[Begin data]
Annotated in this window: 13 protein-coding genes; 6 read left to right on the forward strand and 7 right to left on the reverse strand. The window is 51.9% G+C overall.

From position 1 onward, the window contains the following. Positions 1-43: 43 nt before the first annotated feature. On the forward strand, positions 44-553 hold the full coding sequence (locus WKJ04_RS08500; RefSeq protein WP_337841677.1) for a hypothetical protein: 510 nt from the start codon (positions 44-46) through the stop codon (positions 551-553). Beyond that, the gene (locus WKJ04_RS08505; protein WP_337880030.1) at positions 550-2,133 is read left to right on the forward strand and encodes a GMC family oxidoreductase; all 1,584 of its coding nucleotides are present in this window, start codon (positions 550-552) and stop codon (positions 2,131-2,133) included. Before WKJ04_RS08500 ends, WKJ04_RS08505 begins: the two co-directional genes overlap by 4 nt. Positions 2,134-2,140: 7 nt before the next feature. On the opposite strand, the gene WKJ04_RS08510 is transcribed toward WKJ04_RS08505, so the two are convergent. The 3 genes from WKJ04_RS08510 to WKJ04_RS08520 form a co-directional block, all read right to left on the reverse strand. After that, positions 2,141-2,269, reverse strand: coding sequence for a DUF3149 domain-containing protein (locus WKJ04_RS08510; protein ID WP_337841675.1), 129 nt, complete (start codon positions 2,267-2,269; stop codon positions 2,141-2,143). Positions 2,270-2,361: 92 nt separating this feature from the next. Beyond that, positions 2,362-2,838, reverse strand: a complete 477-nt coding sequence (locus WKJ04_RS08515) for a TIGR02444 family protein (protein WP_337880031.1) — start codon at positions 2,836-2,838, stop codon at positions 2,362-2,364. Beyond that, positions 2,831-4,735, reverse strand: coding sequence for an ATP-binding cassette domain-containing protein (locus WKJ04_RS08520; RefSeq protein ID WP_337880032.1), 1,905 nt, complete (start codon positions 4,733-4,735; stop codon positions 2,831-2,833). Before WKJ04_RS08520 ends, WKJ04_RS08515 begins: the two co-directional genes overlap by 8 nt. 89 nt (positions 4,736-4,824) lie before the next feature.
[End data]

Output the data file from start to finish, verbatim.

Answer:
Annotated in this window: 13 protein-coding genes; 6 read left to right on the forward strand and 7 right to left on the reverse strand. The window is 51.9% G+C overall.

From position 1 onward, the window contains the following. Positions 1-43: 43 nt before the first annotated feature. On the forward strand, positions 44-553 hold the full coding sequence (locus WKJ04_RS08500; RefSeq protein WP_337841677.1) for a hypothetical protein: 510 nt from the start codon (positions 44-46) through the stop codon (positions 551-553). Beyond that, the gene (locus WKJ04_RS08505; protein WP_337880030.1) at positions 550-2,133 is read left to right on the forward strand and encodes a GMC family oxidoreductase; all 1,584 of its coding nucleotides are present in this window, start codon (positions 550-552) and stop codon (positions 2,131-2,133) included. Before WKJ04_RS08500 ends, WKJ04_RS08505 begins: the two co-directional genes overlap by 4 nt. Positions 2,134-2,140: 7 nt before the next feature. On the opposite strand, the gene WKJ04_RS08510 is transcribed toward WKJ04_RS08505, so the two are convergent. The 3 genes from WKJ04_RS08510 to WKJ04_RS08520 form a co-directional block, all read right to left on the reverse strand. After that, positions 2,141-2,269, reverse strand: coding sequence for a DUF3149 domain-containing protein (locus WKJ04_RS08510; protein ID WP_337841675.1), 129 nt, complete (start codon positions 2,267-2,269; stop codon positions 2,141-2,143). Positions 2,270-2,361: 92 nt separating this feature from the next. Beyond that, positions 2,362-2,838, reverse strand: a complete 477-nt coding sequence (locus WKJ04_RS08515) for a TIGR02444 family protein (protein WP_337880031.1) — start codon at positions 2,836-2,838, stop codon at positions 2,362-2,364. Beyond that, positions 2,831-4,735, reverse strand: coding sequence for an ATP-binding cassette domain-containing protein (locus WKJ04_RS08520; RefSeq protein ID WP_337880032.1), 1,905 nt, complete (start codon positions 4,733-4,735; stop codon positions 2,831-2,833). Before WKJ04_RS08520 ends, WKJ04_RS08515 begins: the two co-directional genes overlap by 8 nt. 89 nt (positions 4,736-4,824) lie before the next feature.